September 2017

Our boys

by Jacinta Nandi

It’s my first ever World Cup not in England.

You can’t imagine what it’s like in England in the weeks leading up to the World Cup. They bring out every expert in the whole country, we’re talking vicars, doctors, brain surgeons, plastic surgeons, tree surgeons, head teachers, supermarket managers, even old football players and psychics, and they all say the same thing.

England’s going to win, this year will be different, this year, finally, we will win again.

England’s going to win, this year will be different, this year, finally, we will win again.

England’s going to win, this year will be different, this year, finally, we will win again.

We’ve got to, even.

By the time the World Cup starts you’ve heard it all so often you just know we don’t stand a chance.  Scientifically.

But 2006, this year is different.

It’s my first World Cup not in England: my first world cup in Germany.  On the one hand it is true that you can buy World Cup yoghurt and World Cup razors.  But there is a serious lack of experts wheeled out to predict the German team’s undoubted victory.

And then, one day, listening to the radio, the guy says: “Only two weeks to go.”

Only two weeks to go?

For the first time in my life, the sentence “Maybe we will win this year,” pops voluntarily into my head.

I go to Hennes and buy Rico a little England T-shirt for three Euros. I buy myself one from the Adidas stall for about thirty.  As I put it on, I say, “Rico, who do we want to win? England!”

And my breasts leak milk. The thing is, I gave up breastfeeding a year ago.

People I haven’t spoken to since I had Rico – boys – phone me up and ask me what the atmosphere in Berlin is like.

“Er, great.” I say.  I feel like an embedded reporter or something.

“You know what I wish I could do for you?”  They say to me.  “I wish I could just come over, buy us all tickets and sit down with your little lad and watch his first football match all together. No, I really do, I wish I could do that for you. Just imagine the pride on his face as the England team walk out onto the pitch. But you know how it is. Work. What a load of bollocks. Work obligations.”

“Well, never mind,” I say cheerily, wondering if they realize that Rico is 18 months old.

“No, I really wish I could do that for you, like. I know how much you’ve been through.”

“It might be his last ever World Cup supporting England,” I say, wanting to change the subject.

“How do you mean, like?”

“Well, when he’s in school he’ll want to support the same team all his friends are supporting, won’t he?”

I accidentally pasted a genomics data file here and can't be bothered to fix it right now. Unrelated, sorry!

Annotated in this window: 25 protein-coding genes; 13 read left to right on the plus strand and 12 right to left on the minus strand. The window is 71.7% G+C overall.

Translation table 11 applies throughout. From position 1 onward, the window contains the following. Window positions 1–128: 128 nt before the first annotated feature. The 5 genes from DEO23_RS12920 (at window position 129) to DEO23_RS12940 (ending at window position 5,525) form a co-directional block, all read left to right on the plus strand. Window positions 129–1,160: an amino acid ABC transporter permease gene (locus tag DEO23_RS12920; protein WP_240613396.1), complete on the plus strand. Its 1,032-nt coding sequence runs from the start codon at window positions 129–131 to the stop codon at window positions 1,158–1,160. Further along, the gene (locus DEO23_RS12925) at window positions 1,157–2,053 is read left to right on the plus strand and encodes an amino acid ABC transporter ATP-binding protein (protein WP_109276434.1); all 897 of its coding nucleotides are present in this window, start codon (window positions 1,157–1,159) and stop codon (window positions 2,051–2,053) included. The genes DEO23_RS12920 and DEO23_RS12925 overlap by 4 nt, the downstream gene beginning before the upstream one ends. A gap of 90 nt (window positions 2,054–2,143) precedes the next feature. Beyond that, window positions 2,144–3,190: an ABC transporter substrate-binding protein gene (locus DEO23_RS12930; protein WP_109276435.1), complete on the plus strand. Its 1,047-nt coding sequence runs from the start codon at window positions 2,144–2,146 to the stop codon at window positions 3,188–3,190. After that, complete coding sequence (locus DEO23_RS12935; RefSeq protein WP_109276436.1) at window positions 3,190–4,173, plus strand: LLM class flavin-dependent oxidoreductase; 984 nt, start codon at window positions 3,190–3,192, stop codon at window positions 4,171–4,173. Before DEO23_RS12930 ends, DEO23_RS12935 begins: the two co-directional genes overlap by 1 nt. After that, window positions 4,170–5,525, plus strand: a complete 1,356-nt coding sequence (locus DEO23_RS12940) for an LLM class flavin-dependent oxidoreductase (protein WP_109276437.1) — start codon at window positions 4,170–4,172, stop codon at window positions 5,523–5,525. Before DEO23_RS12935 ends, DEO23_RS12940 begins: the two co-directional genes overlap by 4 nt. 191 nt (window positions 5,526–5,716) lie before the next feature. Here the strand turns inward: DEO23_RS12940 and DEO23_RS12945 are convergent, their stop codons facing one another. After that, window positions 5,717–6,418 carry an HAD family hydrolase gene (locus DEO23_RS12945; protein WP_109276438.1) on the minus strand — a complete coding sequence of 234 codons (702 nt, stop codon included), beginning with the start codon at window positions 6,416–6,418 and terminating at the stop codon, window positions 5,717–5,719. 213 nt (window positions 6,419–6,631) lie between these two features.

“Nah…” They reply sleepily. “He’ll wanna support the winners, won’t he?”

I never hear from any of them ever again.

One day Rico and I get on the underground with our England T-shirts on. The carriage is full of Swedish fans, they jeer at us affectionately. I grin back at them.

“Rico!”  I say sternly, “these naughty men do not want England to win the World Cup!”

Rico is appalled. “Nein, Mann!” He calls to them. “Nein, nein, nein! Nein, Mann! Naughty
man!”

The whole carriage laughs, but Rico’s outrage is real and I start wondering what the Supernanny would make of this.

I’m not the only single-mum in the building anymore. 

There’s a new girl who’s moved in, with a gorgeous boy, Dennis – a blonde giant, almost three years old but he looks about five to me.  He has a satisfied, defiant grin and messy, bright yellow curls and chubby, chunky bones. He’s gorgeous.

Dennis has a football T-shirt from Hennes, too. France.

“You didn’t want to get him a German one?” I ask his mother.
She snorts. “I don’t want people thinking he’s a prole, do I!”

We go to watch the football with the boys. We go to a local beach bar and sit outside, letting the boys play in the sandpit. We buy them Bratwurst and ice-cream, and try to watch as much of the football as we can, which isn’t much.

The camera focuses, for a second, on Sven Goran Erikkson’s face. Dennis asks, innocent, interested:  Was macht der Opa da, Mama? What’s that granddad doing there, Mama? And we laugh.

But he gets bored with the football quickly, runs off to the sandpit, starts bossing the other kids around, and eating old cigarette butts from off the floor.  His mum calls over to him: Dennis, listen to me!  Get that old cigarette butt out of your mouth right this second! 

He looks up at her, exasperated.  Ich rauche gerade!  He replies, grandly. I’m just having a cigarette…. He really is gorgeous.

We watch the final in the centre of town, keep the boys up way too late, and walk home through the summer night, laughing and giggling. Every time Rico sees someone with a Becks in their hand, he shouts, loudly and clearly: “Beer!  Cheers!” 

I think I’ll die of shame, but you see, it was, after all, my first World Cup not in England.

 

© Jacinta Nandi
www.my-english-class.de

“A gender-equal society would be one where the word ‘gender’ does not exist: where everyone can be themselves.”*

I’ve always been aware of gender conditioning and actively tried to combat any lingering prejudices or stereotypes in my own parenting, even down to encouraging dolls with my boys when they were little. It’s great to read people writing about gender issues they’re experiencing with their kids. For too long these subjects have been discouraged or silenced. I’d love to publish some more creative writing on this topic, especially if you are struggling with a child who actively tries to move away from gender normative preferences. A society where everyone can be themselves thanks Gloria for those aspirational words.

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* Gloria Steinem